- After independence, the first Industrial Policy was declared on April 6, 1948 by the Union Industry Minister Mr. Shyama Prasad Mukherjee. This policy established a base for Mixed and Controlled Economy in India and clearly divided the industrial sectors in to private and public sectors.
Later on, 1948 Industrial Policy was replaced by a new Industrial Policy Resolution declared on April 30, 1956 with the basic objective of establishing ‘Socialistic Pattern of Society’ in the country.
- Industrial Policy Resolution of 1956 categorized industries which would be the exclusive responsibility of the state or would progressively come under state control. Earmarking the pre – eminent position of the public sector, it envisaged private sector coexisting with the state and thus attempted to give flexibility to the policy framework.
- Though the Government had declared a number of new industrial policies after 1956, but every new policy accepted the 1956 Industrial Policy Resolution as its base. In June 1991, Narsimha Rao Government took over charge and a wave of reforms and liberalization was observed in the economy. In this new atmosphere of economic reforms, the Government declared broad changes in Industrial Policy on July 24, 1991.
- The Industrial Policy initiatives undertaken by the Government since July 1991 have been designed to build on the past industrial achievements and to accelerate the process of making Indian industry internationally competitive. It recognizes the strength and maturity of the industry and attempts to provide the competitive stimulus for higher growth.
- A significant number of industries had earlier been reserved for public sector. Recently, a decision has been taken to open defence industry sector to private sector with foreign direct investment permissible up to 26 percent.
- Now, the areas reserved for the public sector are Atomic energy, the substances specified in the schedule to the notification of the Government of India in the Department of Atomic Energy dated the 15 March, 1995 and railway transport.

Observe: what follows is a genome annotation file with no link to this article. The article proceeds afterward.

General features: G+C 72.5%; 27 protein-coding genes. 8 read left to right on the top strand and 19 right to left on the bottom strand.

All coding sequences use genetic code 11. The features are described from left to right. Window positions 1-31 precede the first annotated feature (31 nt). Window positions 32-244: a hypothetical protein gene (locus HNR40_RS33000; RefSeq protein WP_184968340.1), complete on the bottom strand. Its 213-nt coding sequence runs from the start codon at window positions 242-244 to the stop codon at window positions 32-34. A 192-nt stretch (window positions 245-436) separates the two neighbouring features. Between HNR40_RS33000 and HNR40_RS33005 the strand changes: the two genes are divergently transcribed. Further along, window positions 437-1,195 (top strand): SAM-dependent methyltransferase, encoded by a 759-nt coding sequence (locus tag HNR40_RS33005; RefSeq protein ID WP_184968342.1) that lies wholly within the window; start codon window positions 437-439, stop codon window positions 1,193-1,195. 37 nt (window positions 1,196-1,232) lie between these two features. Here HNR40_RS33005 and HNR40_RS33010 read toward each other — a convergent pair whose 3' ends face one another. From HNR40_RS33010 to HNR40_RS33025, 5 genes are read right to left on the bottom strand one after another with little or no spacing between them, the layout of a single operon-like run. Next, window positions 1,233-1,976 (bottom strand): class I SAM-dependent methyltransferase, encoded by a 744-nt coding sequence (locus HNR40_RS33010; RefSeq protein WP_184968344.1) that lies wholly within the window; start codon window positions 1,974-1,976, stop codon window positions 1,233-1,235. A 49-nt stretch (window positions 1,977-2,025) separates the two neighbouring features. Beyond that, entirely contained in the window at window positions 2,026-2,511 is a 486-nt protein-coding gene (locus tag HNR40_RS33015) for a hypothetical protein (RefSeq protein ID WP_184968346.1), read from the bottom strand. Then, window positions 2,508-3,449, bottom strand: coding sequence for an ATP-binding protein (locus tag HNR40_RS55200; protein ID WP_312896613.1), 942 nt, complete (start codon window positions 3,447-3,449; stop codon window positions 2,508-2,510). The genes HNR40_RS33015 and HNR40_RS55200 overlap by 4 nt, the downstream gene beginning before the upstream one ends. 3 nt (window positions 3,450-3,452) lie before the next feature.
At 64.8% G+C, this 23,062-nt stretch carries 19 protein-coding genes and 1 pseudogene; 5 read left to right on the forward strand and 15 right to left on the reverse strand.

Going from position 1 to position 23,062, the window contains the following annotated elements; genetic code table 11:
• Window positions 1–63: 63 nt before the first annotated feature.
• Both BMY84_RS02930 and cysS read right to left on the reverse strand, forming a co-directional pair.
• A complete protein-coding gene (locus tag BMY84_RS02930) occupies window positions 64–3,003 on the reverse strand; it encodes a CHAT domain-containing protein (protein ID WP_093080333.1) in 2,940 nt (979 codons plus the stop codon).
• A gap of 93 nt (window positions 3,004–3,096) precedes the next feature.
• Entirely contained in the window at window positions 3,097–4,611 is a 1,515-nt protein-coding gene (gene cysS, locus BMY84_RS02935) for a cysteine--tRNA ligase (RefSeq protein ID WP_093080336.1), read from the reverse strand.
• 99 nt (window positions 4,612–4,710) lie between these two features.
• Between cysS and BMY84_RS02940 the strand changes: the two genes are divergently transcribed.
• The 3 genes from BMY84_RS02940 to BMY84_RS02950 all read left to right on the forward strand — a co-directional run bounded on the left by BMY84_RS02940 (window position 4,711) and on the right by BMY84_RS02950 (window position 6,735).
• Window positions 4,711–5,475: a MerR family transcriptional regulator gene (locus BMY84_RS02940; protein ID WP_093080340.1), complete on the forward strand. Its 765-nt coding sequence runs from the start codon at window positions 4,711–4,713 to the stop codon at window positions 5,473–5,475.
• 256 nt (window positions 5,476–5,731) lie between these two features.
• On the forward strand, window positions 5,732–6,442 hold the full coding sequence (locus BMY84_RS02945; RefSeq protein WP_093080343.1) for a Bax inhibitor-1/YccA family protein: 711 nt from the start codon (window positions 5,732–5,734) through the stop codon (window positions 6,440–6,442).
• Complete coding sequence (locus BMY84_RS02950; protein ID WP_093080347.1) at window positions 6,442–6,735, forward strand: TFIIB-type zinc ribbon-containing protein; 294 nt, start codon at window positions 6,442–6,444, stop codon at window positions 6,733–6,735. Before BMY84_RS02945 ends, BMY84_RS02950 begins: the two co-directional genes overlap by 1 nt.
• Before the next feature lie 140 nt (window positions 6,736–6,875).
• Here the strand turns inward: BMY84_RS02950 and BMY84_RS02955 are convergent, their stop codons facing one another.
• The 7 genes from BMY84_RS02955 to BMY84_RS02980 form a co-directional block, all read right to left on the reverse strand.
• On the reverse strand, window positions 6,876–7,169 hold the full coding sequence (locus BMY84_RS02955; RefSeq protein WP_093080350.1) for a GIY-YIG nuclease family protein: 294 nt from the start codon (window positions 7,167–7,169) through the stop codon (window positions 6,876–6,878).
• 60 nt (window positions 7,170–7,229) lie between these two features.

- With the introduction of New Industrial Policy in 1991, a substantial program of deregulation has been undertaken. Industrial licensing has been abolished for all items except for a short list of five industries related to security, strategic or environmental concerns. These are :
- Distillation and brewing of alcoholic drinks.
- Cigar Cigarettes and other substitutes of prepared tobacco.
- Electronic, Aerospace and all types of defence equipment.
- Industrial Explosive, including match boxes.
- Hazardous chemicals.
- In a broad sense, cottage, small and village industries are treated similar but they fundamentally differ from each other.
- Cottage industry is run by family members on full or part time basis. It possesses negligible capital investment. There is hand made production and no wage earning person is employed in cottage industry.
- Small industrial units employ wage earning labor and production is done by the use of modern techniques. Capital investment is also there. A few cottage industries which are export – oriented have been included in the category of small sector so that facilities provided to small units may also be given to export – oriented cottage industries.
- The industries established in rural areas having population below 10,000 and having less than 15,000 as fixed capital investment per worker will be termed as village industries. KVIC and state village Industries Board provide economic and technical assistance in establishing and operating these industrial units.
India has been able to grab a significant portion of the world trade pie with its booming economy and a billion – plus markets, says a report by the World Trade Organization (WTO).
According to the World Trade Statistics report, India’s share in the global trade, including trade in merchandise and services sector has increased from 1.1 percent in 2004 to 1.5 percent in 2006.